Invergordon shown within the Highland council area
|OS grid reference|
|Lieutenancy area||Ross and Cromarty|
|Sovereign state||United Kingdom|
|UK Parliament||Caithness, Sutherland and Easter Ross|
|Scottish Parliament||Caithness, Sutherland and Ross|
The town is well known for the Invergordon Mutiny of 1931. More recently it has also become known for the repair of oil rigs which line up in the Cromarty Firth on which the town is situated. In the 1970s and 1980s nearby Nigg was known for the construction of these rigs. The yard used for this is now attempting to re-establish itself as a fabricator of large offshore wind turbines. For a number of years Invergordon boasted an aluminium smelter, and still has a grain whisky distillery - the output of which contributes to many blended whiskies. At present the port is visited by many large cruise liners each year, as the deep water port allows disembarkation for coach tours in the northern Highlands.
Since the 1970s some would perceive the town as a 'Glasgow colony', since many workers were imported from southern Scotland to work in the oil rig fabrication and aluminium smelting industries. As a result, the residents' accents often show more influence from Glasgow, than the surrounding Easter Ross dialect of Highland English.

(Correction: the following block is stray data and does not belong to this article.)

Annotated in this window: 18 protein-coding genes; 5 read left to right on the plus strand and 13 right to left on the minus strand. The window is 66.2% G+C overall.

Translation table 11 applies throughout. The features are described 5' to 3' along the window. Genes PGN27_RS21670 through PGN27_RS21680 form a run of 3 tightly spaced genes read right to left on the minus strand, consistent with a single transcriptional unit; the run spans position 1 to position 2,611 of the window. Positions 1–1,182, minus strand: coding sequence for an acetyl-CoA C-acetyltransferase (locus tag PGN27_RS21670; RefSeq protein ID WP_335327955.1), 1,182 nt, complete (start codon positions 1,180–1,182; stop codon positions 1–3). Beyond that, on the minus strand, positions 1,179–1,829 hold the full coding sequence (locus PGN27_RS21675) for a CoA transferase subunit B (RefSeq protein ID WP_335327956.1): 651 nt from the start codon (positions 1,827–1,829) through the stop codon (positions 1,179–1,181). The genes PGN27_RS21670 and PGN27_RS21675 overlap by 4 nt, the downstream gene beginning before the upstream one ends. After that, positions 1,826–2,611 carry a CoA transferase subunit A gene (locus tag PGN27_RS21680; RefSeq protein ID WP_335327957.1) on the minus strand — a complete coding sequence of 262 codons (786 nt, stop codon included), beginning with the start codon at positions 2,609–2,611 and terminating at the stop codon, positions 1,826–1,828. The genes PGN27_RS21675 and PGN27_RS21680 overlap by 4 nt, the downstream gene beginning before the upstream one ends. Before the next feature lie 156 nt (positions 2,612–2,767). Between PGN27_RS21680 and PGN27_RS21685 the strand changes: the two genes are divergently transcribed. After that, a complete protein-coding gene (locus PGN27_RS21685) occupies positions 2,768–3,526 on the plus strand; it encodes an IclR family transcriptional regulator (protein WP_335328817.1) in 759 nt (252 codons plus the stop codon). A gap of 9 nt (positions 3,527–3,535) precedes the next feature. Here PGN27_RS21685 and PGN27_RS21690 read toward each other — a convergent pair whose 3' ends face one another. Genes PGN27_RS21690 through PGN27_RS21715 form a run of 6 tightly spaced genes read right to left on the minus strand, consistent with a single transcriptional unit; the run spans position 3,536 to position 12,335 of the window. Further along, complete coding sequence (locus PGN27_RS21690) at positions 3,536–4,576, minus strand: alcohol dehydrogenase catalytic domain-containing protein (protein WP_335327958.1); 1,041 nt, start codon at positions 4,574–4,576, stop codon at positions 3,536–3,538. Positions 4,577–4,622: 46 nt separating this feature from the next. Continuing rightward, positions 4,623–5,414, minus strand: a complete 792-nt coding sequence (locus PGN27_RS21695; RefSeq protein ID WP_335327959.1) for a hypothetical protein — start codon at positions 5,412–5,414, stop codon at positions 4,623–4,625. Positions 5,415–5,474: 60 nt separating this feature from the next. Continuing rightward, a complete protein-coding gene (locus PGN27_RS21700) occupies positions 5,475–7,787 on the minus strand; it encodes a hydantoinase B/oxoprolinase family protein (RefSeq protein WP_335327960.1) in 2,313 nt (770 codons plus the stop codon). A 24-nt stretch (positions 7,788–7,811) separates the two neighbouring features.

A naval base in the early 20th century, evidence of which remains in the tank farm lying behind the town centre, which used to contain fuel oil and water for admiralty ships, and the Admiralty Pier, where once warships docked and which is now used for cruise ships in the summer and oil field support vessels through the year. One German bomb hit one of the tanks during World War II when a large flying boat base occupied much of the northerly coast of the Cromarty Firth, the result of this being that the fuel oil flowed onto the railway tracks. According to town history the bomb did not explode.
Invergordon is now the mural town of the Highlands and hopes to emulate the success of her mentor in Chemainus, British Columbia. Currently the town is adorned with a series of 17 murals. The paintwork created by a selection of artists tells the stories of the local community and the area. This trail is a result of a community project which was initially designed to integrate local community groups (17 in total took part). The trail, which was opened by the Princess Royal, now acts as a major tourist draw. Now Invergordon Off The Wall, the group who facilitated the project, have just completed their latest project creating three new pieces with the assistance of inspirational artists DUFI( Al Macinnes & Fin Macrae), The Mobile Foundry (Kevin Blackwell & Roddy Mathieson)and not forgetting Del Whitticase. Take a moment to view their pieces, Channel, Foundations and Bubblefield. As ever, these artists drew their source material from working with a broad cross-section of local people.
The town is served by Invergordon railway station which lies on the far north line, connecting Wick with Inverness. As of 2012, there is a controversial scheme for a waste incinerator at the Cromarty Firth Industrial Park in Invergordon. The £43 million plant would be built by Combined Power and Heat (Highlands) Ltd.
Invergordon has one secondary school, Invergordon Academy, and four primary schools, Newmore Primary School, Park Primary School, South Lodge Primary School and Milton Primary School.